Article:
You cannot copy content of this page

February 10, 1920: Former President William Howard Taft speaks at Duluth’s First Methodist Church

On this day in Duluth in 1920, former president William H. Taft spoke at Duluth’s First Methodist Church. The event was sponsored by the David Wisted American Legion Post as one of 100 speaking engagements Taft would make that winter. The legion committee that brought Taft to the Zenith City included F. Rodney Paine, son of F. W. Paine; Robert McGonagle, son of William McGonagle; Cavour Hartley, son of Guilford Hartley; and Hubert d’Autremont, son of Charles d’Autremont and son-in-law of Chester Congdon. Taft arrived on the Soo Line at 10 a.m., having travelled from Chicago. After a rest and a greeting by the Commercial Club, it was off to lunch at the Kitchi Gammi Club before a car ride along the Boulevard (Skyline Parkway) and a tour of the Minnesota Steel Plant. The Duluth News Tribune complained that Taft spent too much of his time promoting the League of Nations, formed exactly one month before Taft’s Duluth visit. He had been promoting the idea for two years and, the newspaper pointed out, had lost a lot of weight staying in shape for his campaign. Mr. Taft, the newspaper said, was not “thin in comparison to other men, but exceedingly thin in comparison with the former Mr. Taft” and noted he walked for 90 minutes on Woodland Avenue as part of his fitness regime. While in town Taft stayed at the home of Thomas S. Wood at 1927 East Superior; the two met when both were part of the Cincinnati Law School’s Class of 1880. At the church, Taft’s topic was “Signs of the Times,” and again pushed for America to join the new league. “The wound made by the world war will heal, but it must be healed from the bottom clean to the surface…. We are a healthy body politic. The wounds of war, unrest, and Bolshevism will heal, but they must heal slowly. They must not be permitted to close over the surface, to foster underneath. We are suffering from a reaction from the war, but it is not really serious.” Of Duluth he said, “I felicitate you upon your climate. This day, I understand, is an average day, just as your lowest score in golf is your average score…. Nine inches of snow in New York simply paralyzed it. Such an event would not be noticed by a city like Duluth.”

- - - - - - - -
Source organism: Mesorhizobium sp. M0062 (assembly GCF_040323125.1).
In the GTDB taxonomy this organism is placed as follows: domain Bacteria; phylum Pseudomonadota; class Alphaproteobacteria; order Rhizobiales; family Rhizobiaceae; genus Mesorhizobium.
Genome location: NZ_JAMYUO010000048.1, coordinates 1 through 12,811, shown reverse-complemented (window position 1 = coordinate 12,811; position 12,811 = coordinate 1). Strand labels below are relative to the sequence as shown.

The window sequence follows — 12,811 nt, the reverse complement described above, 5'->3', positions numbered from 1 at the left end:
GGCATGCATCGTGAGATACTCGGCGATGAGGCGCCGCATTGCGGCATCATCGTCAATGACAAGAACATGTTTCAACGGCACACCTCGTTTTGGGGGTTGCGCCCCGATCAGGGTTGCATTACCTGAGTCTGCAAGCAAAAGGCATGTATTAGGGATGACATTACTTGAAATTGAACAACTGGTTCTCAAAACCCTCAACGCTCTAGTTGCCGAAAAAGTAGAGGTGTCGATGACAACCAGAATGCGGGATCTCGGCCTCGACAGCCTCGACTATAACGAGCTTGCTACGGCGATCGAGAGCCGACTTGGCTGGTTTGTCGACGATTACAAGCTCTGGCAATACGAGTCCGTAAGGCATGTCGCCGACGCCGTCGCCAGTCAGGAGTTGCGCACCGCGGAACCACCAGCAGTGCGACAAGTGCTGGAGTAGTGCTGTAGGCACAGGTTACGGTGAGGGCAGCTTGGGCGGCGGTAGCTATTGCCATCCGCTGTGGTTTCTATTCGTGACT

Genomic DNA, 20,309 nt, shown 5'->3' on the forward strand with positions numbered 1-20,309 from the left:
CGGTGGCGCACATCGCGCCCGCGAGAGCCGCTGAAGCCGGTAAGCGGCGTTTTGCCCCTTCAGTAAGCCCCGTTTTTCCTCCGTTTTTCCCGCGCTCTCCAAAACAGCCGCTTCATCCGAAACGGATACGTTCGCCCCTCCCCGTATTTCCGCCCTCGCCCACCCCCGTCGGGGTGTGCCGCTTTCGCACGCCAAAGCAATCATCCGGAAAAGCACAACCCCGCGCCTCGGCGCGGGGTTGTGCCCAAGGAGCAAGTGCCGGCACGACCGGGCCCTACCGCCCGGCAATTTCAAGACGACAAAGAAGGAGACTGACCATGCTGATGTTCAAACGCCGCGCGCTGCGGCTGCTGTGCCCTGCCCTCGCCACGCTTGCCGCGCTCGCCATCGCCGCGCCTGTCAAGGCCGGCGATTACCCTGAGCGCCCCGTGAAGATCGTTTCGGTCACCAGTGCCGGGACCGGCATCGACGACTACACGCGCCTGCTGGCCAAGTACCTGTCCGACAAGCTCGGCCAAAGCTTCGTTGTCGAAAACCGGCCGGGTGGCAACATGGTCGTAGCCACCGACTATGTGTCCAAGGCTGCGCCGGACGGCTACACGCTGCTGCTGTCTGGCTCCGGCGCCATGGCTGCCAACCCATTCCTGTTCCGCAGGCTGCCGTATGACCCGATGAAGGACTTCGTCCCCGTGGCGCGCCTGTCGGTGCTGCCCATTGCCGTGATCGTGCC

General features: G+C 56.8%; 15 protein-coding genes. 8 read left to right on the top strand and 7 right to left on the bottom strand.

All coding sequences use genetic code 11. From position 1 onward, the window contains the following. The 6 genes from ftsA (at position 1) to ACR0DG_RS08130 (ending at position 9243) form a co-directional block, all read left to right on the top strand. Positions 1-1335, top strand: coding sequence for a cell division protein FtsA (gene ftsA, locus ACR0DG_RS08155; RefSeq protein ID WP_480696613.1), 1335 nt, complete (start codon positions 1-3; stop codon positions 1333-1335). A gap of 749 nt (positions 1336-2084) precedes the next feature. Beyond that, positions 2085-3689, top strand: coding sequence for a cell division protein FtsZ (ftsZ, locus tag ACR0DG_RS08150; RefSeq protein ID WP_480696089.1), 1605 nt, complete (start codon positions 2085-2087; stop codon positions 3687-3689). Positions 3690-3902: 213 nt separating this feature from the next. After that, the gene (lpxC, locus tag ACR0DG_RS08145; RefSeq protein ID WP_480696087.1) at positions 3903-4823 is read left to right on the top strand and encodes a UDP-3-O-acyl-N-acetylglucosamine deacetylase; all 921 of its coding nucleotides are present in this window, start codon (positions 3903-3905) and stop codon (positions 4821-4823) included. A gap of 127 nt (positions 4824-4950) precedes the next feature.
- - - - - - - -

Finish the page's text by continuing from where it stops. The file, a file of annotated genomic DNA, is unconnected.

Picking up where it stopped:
ALSO ON THIS DAY in 1850: Camille Poirer, founder of what has become Duluth Pack, started walking from St. Paul to Duluth; learn more about Mr. Poirer here.

William Howard Taft photographed outside the Kitchi Gammi Club in 1920. (Image: Zenith City Press)